Coping After COVID: Challenging Circumstances for ADHD Patients

September 27, 2021
Kenny Walter

Kenny Walter is an editor with HCPLive. Prior to joining MJH Life Sciences in 2019, he worked as a digital reporter covering nanotechnology, life sciences, material science and more with R&D Magazine. He graduated with a degree in journalism from Temple University in 2008 and began his career as a local reporter for a chain of weekly newspapers based on the Jersey shore. When not working, he enjoys going to the beach and enjoying the shore in the summer and watching North Carolina Tar Heel basketball in the winter.

Dr. Diaz said patience is important in understanding the challenges patients with ADHD face during the COVID-19 pandemic.

While the COVID-19 pandemic has been a challenge for most, patients with attention deficit/hyperactivity disorder (ADHD) who thrive on routine may have been especially harmed.

And as we begin the second straight pandemic school year, developing a consistent routine has been virtually impossible.

Whether school was entirely remote, in-person with stipulations to reduce the risk of the virus, or a combination of both, students with ADHD have had a difficult transition.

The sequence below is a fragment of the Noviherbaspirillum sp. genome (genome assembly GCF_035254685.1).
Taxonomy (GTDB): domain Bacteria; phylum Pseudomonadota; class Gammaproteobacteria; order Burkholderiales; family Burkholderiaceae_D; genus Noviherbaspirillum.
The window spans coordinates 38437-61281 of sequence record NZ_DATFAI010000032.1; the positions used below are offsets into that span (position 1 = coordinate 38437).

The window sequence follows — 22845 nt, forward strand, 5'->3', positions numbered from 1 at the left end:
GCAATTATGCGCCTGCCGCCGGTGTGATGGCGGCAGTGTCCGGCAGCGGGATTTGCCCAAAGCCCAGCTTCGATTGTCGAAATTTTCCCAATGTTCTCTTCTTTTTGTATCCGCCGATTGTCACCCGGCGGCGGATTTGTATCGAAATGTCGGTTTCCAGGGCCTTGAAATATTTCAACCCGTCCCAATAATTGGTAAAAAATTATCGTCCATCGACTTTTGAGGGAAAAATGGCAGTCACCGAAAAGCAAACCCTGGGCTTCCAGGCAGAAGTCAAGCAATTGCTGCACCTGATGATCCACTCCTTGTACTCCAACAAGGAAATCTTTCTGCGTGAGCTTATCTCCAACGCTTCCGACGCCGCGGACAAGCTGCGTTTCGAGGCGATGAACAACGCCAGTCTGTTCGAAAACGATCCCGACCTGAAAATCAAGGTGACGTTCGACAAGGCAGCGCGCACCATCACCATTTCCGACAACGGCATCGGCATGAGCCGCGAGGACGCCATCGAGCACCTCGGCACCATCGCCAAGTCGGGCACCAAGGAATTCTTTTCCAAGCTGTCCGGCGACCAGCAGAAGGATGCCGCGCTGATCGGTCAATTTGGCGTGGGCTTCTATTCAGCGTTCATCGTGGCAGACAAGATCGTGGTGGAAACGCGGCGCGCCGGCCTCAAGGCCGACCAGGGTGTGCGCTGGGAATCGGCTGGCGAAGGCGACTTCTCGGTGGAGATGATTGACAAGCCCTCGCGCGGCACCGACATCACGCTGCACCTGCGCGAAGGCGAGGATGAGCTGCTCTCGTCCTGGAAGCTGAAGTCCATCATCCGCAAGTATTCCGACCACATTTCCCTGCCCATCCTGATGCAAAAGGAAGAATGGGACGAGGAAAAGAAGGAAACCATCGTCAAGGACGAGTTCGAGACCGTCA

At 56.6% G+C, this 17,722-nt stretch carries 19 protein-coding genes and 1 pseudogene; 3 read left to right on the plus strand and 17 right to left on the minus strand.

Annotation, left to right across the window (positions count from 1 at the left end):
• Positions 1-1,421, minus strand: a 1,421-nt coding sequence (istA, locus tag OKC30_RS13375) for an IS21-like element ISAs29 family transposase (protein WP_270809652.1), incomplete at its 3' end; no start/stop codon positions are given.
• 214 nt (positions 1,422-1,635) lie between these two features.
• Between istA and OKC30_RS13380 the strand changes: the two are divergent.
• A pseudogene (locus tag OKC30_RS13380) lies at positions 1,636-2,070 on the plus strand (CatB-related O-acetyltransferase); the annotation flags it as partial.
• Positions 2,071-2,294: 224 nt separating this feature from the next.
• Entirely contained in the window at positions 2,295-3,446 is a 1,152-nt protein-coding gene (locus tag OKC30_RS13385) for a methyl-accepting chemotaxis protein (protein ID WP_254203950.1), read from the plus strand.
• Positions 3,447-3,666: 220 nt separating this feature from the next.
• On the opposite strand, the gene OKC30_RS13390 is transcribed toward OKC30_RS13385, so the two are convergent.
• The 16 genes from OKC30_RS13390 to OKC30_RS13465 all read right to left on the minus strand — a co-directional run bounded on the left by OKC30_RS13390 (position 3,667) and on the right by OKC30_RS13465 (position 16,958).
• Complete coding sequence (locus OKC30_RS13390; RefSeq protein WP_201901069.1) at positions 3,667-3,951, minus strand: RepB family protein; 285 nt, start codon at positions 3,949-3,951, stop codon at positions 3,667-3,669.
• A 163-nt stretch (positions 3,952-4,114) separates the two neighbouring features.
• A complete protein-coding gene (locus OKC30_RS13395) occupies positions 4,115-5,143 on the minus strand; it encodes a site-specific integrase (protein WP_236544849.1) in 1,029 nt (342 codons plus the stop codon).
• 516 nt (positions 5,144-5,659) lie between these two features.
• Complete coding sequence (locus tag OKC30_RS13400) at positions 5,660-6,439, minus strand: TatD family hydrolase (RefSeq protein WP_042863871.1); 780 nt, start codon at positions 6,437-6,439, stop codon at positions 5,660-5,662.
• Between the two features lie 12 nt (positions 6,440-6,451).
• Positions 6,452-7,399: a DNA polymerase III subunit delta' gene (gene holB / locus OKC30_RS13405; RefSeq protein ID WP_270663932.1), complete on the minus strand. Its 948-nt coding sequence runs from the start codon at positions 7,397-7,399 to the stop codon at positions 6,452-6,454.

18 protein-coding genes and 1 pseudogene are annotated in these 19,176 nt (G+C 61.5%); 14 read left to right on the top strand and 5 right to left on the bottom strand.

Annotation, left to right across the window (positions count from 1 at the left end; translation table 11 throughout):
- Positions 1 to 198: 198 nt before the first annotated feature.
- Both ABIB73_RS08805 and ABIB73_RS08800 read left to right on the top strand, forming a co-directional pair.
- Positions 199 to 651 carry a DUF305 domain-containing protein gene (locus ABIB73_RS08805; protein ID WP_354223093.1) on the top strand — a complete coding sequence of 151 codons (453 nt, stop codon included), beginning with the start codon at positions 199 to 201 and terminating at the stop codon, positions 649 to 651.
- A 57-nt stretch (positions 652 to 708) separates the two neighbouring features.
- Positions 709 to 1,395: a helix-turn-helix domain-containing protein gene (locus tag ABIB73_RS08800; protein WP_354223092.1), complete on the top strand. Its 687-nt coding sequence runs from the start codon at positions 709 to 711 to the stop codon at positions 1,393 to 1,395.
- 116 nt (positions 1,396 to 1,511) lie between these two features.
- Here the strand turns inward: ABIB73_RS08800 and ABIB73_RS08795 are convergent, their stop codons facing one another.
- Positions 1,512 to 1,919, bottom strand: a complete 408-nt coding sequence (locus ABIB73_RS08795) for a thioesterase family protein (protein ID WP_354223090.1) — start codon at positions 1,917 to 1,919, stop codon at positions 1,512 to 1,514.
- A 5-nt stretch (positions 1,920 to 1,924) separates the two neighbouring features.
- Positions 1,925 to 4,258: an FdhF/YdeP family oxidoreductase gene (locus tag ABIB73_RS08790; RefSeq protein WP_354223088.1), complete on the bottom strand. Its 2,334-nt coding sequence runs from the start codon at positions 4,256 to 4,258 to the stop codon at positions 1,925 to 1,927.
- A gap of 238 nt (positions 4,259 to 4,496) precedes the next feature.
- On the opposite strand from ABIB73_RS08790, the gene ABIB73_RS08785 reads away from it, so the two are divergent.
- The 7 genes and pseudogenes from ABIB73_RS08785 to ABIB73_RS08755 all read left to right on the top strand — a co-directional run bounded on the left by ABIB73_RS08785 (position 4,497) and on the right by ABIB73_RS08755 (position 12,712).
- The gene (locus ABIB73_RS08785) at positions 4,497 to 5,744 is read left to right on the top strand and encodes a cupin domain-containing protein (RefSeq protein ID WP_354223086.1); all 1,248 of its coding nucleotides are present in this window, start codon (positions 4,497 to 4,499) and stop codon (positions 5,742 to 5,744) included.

In this month’s episode of Coping After COVID: Navigating Psychiatry After a Pandemic, Yamalis Diaz, PhD, Clinical Assistant Professor, Department of Child and Adolescent Psychiatry at NYU Grossman School of Medicine, explained just how challenging this year has been for patients with ADHD.

Patience is key when discussing how to improve the ongoing situation for students with ADHD. Diaz said it was not easy for a lot of these students to transition to a school schedule that is subject to change on a weekly or even daily basis.

Even a return to normalcy could be difficult for hyperactive patients.

And the silver lining of the pandemic is many parents who were forced to work from home may notice some of the ADHD symptoms in their children and seek outside help.

An extra year or 2 of therapy for an adolescent patients could pay dividends down the line.

However, Diaz said the concern remains that the pandemic and mitigation measures put in place put a strenuous burden on patients with ADHD.


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